Husband-and-wife duo Lara and Scot Ferraro have captured breathtaking scenes of fauna in some of the most remote areas of the world. Last month, the Coto de Caza residents toured Zambia on foot and in canoes to photograph lions, leopards, elephants, hippos, and other wildlife.


What sparked your interest in wildlife photography?

Scot: In 2005, we visited Denali National Park, where we saw lots of wildlife, mostly from a distance.
Lara: While we were there, we went hiking and saw a Dall sheep on the opposite hillside. He ended up coming toward us on the trail. At this point, we were pretty new to photography, and I just had a short 200 mm lens. I picked up the camera. This was all really quick. I realized I had the shutter speed set a little too slow for moving wildlife. I was afraid I’d missed it. Luckily my lens had an image stabilizer, and there were a couple of shots that really turned out wonderful.

Scot: One of the them got picked up by the National Park Service. They put it in their annual report. That was the moment. He could have easily bucked me off the trail and into the river. He was very careful and gingerly walked by me.

What’s it like being close to the animals?

Scot: You can’t be afraid. You also have to respect wildlife; you can’t go up and pet them. When we were in Katmai (National Park in Alaska), for example, we photographed brown bears fishing for salmon. One mother was relaxed enough that she walked by with her two young cubs, just a few feet from us.
Lara: Part of the key is having a guide who is an expert with the particular wildlife you’re shooting.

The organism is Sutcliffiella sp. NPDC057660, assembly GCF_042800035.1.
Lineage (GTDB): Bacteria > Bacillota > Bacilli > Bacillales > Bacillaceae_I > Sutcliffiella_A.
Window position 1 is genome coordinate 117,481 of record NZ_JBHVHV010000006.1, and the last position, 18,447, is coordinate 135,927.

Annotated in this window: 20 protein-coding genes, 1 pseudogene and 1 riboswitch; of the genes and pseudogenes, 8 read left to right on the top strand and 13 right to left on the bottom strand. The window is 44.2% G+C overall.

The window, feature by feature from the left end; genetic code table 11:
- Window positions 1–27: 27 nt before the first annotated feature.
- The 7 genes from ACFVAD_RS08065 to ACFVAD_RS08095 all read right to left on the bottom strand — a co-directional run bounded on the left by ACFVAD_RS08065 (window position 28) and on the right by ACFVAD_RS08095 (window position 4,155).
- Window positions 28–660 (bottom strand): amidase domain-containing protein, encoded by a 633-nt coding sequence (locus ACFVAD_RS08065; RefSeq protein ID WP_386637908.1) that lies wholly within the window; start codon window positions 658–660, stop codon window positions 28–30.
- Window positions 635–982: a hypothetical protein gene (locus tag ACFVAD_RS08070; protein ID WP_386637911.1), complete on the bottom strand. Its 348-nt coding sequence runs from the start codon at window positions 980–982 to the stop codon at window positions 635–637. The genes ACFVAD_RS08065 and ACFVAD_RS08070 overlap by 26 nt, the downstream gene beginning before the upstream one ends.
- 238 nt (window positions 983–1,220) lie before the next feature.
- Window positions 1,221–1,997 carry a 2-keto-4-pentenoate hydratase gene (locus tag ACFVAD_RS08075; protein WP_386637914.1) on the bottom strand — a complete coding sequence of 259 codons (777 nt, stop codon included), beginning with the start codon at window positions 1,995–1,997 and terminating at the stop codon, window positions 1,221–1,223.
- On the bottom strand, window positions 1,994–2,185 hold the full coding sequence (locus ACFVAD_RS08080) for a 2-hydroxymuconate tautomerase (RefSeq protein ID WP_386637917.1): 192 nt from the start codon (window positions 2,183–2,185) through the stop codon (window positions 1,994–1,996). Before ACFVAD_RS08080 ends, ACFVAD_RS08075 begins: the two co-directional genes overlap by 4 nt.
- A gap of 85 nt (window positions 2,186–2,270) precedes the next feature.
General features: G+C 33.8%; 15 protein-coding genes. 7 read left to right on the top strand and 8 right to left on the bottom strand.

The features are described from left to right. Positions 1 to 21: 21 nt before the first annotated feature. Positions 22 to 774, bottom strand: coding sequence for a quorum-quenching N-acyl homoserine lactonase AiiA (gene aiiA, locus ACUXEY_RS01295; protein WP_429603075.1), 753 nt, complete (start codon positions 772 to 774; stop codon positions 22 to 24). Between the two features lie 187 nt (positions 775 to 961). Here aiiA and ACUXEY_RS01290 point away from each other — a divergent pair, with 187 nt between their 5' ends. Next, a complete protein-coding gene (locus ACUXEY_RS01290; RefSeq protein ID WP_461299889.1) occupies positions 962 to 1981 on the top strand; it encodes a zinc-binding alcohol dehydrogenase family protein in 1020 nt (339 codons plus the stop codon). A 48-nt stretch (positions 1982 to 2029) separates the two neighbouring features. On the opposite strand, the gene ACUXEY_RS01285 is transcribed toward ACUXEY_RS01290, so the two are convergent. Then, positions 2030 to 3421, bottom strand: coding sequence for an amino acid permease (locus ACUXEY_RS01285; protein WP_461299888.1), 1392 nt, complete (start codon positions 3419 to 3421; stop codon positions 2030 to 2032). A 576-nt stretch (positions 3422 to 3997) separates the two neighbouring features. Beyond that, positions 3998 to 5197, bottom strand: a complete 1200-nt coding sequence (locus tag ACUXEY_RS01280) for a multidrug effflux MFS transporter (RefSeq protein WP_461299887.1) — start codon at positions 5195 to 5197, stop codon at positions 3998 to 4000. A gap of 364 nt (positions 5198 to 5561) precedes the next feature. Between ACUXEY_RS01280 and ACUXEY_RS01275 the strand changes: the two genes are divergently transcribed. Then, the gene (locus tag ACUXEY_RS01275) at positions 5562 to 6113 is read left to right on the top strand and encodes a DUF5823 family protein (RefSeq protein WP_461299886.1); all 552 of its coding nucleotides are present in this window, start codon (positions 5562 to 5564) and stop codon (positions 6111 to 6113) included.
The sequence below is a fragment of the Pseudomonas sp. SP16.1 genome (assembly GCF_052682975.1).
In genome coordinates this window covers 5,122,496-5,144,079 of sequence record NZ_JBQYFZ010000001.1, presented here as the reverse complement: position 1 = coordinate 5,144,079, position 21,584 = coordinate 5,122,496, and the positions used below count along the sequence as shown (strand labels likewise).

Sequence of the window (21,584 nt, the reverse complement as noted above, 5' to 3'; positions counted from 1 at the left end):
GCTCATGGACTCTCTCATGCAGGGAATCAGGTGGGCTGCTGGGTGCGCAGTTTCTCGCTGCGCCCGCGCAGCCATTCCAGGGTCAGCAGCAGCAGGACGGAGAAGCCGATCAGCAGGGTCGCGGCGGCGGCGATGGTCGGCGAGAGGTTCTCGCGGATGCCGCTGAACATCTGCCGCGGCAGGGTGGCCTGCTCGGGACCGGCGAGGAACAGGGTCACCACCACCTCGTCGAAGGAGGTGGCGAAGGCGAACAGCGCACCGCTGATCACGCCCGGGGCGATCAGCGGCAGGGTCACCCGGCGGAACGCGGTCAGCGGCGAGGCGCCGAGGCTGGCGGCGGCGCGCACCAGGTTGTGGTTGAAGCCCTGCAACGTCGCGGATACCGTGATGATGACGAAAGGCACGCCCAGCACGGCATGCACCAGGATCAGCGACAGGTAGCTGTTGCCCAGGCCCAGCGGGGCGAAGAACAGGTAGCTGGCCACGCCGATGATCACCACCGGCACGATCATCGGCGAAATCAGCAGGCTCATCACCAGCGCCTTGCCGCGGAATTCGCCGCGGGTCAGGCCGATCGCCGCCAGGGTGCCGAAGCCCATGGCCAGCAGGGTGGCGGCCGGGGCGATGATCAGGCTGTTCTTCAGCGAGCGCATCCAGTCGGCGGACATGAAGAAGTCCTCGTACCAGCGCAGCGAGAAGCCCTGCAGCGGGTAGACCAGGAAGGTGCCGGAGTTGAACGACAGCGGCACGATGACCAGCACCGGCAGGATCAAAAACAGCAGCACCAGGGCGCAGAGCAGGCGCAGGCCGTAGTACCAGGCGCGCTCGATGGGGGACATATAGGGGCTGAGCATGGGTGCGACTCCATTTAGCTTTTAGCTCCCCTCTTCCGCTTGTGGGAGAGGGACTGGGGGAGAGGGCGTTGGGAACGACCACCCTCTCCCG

To what lengths have you gone to get the shot? 

Scot: When we were in Patagonia, we followed a female puma for a couple of hours. We were almost running through the grass to keep its pace. They typically sleep through the day, so it was probably late morning that it decided to lie down. There was another group (of photographers) there, and they got bored and left. About 30 minutes later, the puma spotted a guanaco in the distance. It got up, and we were able to photograph the entire hunting scene—from the puma sneaking through the grass to hiding behind bushes. It was amazing to watch it crouch down and wait for the right moment to pounce. When it did, it missed.
Lara: This was the perfect way for us to see the hunta close miss. You know the puma has to eat and you want it to survive. But at the same time, you don’t want to see the prey die.

Your favorite animal to photograph?

Scot: Bears. Polar bears, brown bears, black bears—they’re huge animals, but they’re so graceful. They can dive into water, walk silently, and out of nowhere spring into action. In many ways, they remind you of a dog, and they often display a range of behaviors: hunting, scavenging, fighting, playing, and nurturing.
Lara: We also love the interactions between the cubs.

Most unique encounter?

Scot: Last summer, we were on an icebreaker ship in Svalbard and we came across a mother polar bear with three yearling cubs. We got to spend time photographing them not only as they walked around on the ice, but also cuddled together for a nap. Later that day, as we were looking through our photos, we realized that one of the cubs had a tracking collar. This would not make sense for only one cub to be collared so our guides thought that this might be a case of adoption where somehow a cub gets mixed up and another mother ends up taking care of it. Our guides checked with the Polar Bear Institute and confirmed that they had not collared only one cub in a family, confirming the adoption.

Do you ever shoot wildlife in O.C.?

Lara: I do a lot of birding locally. There’s Bolsa Chica, San Joaquin, and some of the local parks.
Scot: There are also whales and dolphins right by the shore. Once, we were on one of the trails behind our house in Caspers Wilderness Park, and a bobcat came right in front of us.

How many photos do you take on a long trip?

Scot: When we go on location, we’re shooting tens of thousands of photos. It’s a daunting task to go through and extract the best ones.
Lara: Our family always looks forward to our Christmas card with some of our favorite photos from our trips.

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